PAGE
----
As your SOPs get longer, being able to assign various sub-steps of the SOPs to various people on your team using Trello would become something of a nightmare to manage.
If you put your SOPs in a Google doc, how are you going to trigger actions in the other apps you use? How are you going to upload files and images that are required for the specific instance of that workflow?
For example, each time we produce a podcast episode, the guest bio and headshot change and our SOP software easily allows us to upload these items to the workflow as we are running it.
If you put your SOPs in a Google doc, your ability to create semi-automated workflows is going to be zero and zero is bad. Stay away from zero. :)
The Benefits of Using Dedicated SOP Software
Unlike a static Google doc, dedicated SOP software will allow provide a set of features that will allow you to realize some pretty significant benefits.
Semi-Automation – Whenever I build an SOP, I’m constantly looking for ways to eliminate extra mouse clicks as doing so not only saves me time, but it will also reduce errors.
For example, if a given step of a process requires that the user switch over to Hubspot or Trello to either update a field on a contact record or create a new Trello card, instead of simply adding a static checkbox in the SOP that tells them to do that, I prefer to use Zapier to make a zap that connects my SOP software to these applications so that when the user puts a check in the check box, the desired action is automatically completed (all thanks to the zap), and voila, my SOP just became semi-automated!
Data Collection – In my businesses, certain SOPs require data to be entered by the person who is executing the SOP. An example of this is the SOP for my podcast. Each time we execute this SOP, the associated data (guest’s email address, phone number, headshot, bio, link to website, show notes, etc…) changes and we need a way to store all this data right within the SOP.
This is yet another way that the SOP software we use has significantly streamlined our operations because it allows a user to create data entry fields right within the SOP template and then determine if these fields are mandatory or optional. That way the person executing the SOP can’t forget to enter the data!
Embed Video – Often times, embedding a short video in an SOP template makes it far easier to provide instructions to the people who are going to use the SOP on an ongoing basis and while it is definitely possible to insert a link to a video into a Google doc, with the SOP software we use, we can now easily embed the video file direction into the SOP so that the user doesn’t have to leave the app in order to view the video.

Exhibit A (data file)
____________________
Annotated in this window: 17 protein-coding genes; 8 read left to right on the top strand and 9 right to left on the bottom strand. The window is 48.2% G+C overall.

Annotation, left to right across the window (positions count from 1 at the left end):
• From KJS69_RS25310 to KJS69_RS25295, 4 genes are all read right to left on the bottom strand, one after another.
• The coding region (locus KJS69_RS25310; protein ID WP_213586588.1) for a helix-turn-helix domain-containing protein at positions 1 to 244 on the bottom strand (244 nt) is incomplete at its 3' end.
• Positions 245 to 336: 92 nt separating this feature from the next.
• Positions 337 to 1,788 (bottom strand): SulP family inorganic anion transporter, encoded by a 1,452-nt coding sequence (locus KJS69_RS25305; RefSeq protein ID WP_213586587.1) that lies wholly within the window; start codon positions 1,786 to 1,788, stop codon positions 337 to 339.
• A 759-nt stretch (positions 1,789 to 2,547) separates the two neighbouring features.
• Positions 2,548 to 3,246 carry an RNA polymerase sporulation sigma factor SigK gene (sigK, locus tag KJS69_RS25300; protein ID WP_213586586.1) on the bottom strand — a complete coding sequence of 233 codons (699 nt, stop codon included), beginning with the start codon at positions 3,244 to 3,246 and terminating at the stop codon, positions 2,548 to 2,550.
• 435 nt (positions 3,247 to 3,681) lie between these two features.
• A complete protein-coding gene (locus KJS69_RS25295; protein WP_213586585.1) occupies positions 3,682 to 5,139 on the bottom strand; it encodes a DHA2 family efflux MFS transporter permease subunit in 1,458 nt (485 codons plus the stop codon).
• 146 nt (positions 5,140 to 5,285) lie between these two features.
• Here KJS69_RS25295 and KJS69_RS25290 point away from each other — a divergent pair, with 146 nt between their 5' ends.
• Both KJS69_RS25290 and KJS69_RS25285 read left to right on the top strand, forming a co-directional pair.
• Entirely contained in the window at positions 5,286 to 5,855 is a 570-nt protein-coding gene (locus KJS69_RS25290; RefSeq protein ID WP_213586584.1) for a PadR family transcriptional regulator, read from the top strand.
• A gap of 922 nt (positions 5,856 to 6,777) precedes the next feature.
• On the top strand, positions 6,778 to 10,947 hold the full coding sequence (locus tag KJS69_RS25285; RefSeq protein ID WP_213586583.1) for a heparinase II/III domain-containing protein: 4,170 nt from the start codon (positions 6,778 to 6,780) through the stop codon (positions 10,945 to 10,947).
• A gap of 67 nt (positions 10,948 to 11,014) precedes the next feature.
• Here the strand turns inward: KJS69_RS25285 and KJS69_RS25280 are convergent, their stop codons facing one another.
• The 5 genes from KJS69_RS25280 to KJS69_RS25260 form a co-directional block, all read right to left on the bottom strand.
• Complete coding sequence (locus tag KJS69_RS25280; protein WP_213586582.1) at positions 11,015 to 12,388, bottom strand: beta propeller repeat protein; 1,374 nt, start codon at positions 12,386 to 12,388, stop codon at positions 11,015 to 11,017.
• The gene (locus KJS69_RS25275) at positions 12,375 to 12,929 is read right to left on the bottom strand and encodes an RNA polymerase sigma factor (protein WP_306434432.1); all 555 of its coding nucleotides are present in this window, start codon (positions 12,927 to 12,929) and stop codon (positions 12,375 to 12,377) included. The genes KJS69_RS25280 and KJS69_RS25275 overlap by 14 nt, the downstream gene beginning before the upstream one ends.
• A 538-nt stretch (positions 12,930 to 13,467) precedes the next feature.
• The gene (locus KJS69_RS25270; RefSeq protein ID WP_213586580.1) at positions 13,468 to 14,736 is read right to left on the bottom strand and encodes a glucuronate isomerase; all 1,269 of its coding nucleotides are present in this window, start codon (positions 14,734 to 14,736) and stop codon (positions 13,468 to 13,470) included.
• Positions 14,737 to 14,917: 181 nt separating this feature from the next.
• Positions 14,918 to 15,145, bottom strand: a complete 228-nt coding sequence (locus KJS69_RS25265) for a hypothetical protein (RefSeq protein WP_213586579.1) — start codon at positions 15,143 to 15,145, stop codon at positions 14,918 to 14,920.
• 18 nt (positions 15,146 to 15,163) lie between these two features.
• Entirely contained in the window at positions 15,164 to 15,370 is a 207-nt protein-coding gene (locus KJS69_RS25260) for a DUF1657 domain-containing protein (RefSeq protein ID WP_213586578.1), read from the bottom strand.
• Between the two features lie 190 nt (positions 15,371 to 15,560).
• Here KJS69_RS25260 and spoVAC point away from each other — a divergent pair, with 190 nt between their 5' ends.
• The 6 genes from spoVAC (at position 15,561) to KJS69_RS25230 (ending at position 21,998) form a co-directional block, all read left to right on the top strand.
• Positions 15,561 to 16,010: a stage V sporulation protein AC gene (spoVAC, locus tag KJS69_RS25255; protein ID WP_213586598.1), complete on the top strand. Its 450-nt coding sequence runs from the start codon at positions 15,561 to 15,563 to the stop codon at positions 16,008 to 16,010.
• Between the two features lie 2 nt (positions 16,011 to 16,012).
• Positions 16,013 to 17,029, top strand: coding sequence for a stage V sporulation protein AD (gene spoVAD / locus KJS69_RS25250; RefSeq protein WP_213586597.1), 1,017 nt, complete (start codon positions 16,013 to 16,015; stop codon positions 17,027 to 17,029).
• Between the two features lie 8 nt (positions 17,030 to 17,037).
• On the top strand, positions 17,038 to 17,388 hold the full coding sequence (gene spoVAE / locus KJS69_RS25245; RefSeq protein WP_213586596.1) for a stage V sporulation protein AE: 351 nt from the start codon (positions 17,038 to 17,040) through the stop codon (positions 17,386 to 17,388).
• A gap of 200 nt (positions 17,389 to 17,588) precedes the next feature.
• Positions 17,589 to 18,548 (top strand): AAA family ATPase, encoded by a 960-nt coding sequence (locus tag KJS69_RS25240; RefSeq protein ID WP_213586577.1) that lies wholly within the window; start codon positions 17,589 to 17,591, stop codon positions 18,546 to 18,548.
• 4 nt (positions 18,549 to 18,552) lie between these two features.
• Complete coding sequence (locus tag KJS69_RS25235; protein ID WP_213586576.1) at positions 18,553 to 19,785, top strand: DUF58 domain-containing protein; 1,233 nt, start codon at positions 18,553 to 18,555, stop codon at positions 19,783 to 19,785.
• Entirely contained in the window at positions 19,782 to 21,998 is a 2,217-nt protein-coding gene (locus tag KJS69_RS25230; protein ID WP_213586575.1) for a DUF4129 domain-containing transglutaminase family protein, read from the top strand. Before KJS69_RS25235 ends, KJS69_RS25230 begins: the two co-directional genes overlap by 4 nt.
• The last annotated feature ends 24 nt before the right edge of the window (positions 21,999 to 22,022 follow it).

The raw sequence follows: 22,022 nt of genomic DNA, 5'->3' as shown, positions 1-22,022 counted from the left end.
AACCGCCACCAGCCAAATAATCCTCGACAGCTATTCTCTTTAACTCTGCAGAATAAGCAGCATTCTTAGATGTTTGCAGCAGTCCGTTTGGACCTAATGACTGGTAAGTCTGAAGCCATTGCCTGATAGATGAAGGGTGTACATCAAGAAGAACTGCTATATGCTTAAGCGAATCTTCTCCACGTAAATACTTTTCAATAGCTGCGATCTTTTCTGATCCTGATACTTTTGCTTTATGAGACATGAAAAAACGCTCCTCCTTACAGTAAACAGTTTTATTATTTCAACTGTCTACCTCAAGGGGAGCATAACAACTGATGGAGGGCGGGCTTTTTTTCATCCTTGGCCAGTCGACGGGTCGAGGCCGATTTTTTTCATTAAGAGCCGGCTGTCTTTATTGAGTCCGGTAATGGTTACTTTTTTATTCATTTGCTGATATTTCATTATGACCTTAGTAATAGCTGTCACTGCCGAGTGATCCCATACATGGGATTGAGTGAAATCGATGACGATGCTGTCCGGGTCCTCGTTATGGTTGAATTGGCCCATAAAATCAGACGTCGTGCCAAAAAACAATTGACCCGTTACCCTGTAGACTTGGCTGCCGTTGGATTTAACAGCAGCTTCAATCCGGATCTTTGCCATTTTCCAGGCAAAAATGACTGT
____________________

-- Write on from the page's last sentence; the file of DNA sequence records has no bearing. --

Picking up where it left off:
Delegation – In my books, the primary reason to have SOPs is so that I can delegate my work to someone else on my team as well as to ensure that they perform the task in the exact way that I want it done.
Whenever I delegate a task, two important questions must be answered: who am I delegating this to, and when is it due? Back when we used to keep our SOPs in Google docs, I relied on Trello to manage this process so that both myself and the person I delegated the task to would receive an email reminder when the task was due.
The problem with this approach is that it required the use of another app. These days, the SOP software we use provides this functionality right in the app so there is no need to take the extra step of creating a Trello card. Not only that, with the app that we use, users can @mention each other in the comments section as well as upload any files (such as screenshots) that might be required to facilitate the discussion.
Team Management – Once you start to delegate tasks to your team, you will soon realize that you need a way to keep on top of all the tasks that have been delegated to all the various people on your team. When we used Google docs, this was very challenging. Now, thanks to the SOP software that we use, I can easily see all the tasks I’ve assigned to my team, their various due dates, as well as how close they are to completion; all in a nice visual dashboard. Suffice to say, this makes it far easier for me to ensure that nothing falls through the cracks.
Now that you’ve read about how we create an SOP and all the benefits of using them in your business, you might be thinking that you’d like to get started using them.
If that is the case, the app that we created for our internal operations is just about ready for customers to sign up – and you can get on the waiting list by clicking the button below.